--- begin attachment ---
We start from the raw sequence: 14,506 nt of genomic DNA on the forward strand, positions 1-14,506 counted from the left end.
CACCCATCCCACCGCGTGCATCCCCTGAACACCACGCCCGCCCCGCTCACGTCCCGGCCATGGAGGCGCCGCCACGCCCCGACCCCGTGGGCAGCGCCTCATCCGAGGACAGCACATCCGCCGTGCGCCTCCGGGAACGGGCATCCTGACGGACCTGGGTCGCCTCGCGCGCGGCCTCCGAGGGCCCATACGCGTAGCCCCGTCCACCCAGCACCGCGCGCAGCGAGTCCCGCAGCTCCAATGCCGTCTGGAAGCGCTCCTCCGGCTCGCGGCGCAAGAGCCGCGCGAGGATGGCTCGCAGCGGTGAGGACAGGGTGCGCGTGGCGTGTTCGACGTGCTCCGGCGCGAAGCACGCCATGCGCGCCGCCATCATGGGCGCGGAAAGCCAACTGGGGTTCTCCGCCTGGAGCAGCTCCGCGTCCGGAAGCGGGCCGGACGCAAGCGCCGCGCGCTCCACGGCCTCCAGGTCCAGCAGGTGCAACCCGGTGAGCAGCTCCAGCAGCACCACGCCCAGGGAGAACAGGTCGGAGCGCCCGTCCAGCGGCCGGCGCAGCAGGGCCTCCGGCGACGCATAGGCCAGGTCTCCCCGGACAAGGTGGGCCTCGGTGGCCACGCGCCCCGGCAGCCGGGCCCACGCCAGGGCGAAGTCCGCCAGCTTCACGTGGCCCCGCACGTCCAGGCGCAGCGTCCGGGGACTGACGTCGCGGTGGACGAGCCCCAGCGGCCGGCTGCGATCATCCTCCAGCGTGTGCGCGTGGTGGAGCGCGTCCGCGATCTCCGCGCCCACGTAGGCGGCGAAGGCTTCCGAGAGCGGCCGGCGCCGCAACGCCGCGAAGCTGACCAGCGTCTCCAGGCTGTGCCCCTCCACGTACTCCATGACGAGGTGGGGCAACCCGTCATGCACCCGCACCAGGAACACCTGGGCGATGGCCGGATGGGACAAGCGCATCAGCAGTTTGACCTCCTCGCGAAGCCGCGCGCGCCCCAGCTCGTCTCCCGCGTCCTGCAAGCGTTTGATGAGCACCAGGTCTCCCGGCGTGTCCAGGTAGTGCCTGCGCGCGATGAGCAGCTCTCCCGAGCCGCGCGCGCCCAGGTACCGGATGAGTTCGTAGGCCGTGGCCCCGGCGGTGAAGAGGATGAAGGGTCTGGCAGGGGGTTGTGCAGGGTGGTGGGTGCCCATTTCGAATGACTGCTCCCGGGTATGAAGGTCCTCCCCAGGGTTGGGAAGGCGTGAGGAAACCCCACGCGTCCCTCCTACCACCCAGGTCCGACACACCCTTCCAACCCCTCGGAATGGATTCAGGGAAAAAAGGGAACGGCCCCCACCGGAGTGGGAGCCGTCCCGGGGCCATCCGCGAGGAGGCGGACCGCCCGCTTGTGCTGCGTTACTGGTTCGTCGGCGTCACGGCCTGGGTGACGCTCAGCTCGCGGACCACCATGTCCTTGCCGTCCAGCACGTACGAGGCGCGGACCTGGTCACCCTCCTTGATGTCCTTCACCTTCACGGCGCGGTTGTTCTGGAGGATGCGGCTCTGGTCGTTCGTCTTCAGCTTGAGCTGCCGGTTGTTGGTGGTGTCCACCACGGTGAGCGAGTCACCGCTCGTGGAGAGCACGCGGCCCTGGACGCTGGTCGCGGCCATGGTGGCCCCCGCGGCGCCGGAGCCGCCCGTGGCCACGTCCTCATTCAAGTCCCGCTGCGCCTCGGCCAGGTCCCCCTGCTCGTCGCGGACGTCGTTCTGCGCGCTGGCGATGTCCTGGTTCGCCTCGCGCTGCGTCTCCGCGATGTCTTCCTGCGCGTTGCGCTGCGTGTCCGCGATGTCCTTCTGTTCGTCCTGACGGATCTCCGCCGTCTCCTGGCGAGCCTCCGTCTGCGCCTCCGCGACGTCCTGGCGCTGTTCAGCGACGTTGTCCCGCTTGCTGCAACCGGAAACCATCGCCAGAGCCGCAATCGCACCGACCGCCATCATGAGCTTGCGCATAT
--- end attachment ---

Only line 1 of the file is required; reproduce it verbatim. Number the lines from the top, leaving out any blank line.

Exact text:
We start from the raw sequence: 14,506 nt of genomic DNA on the forward strand, positions 1-14,506 counted from the left end.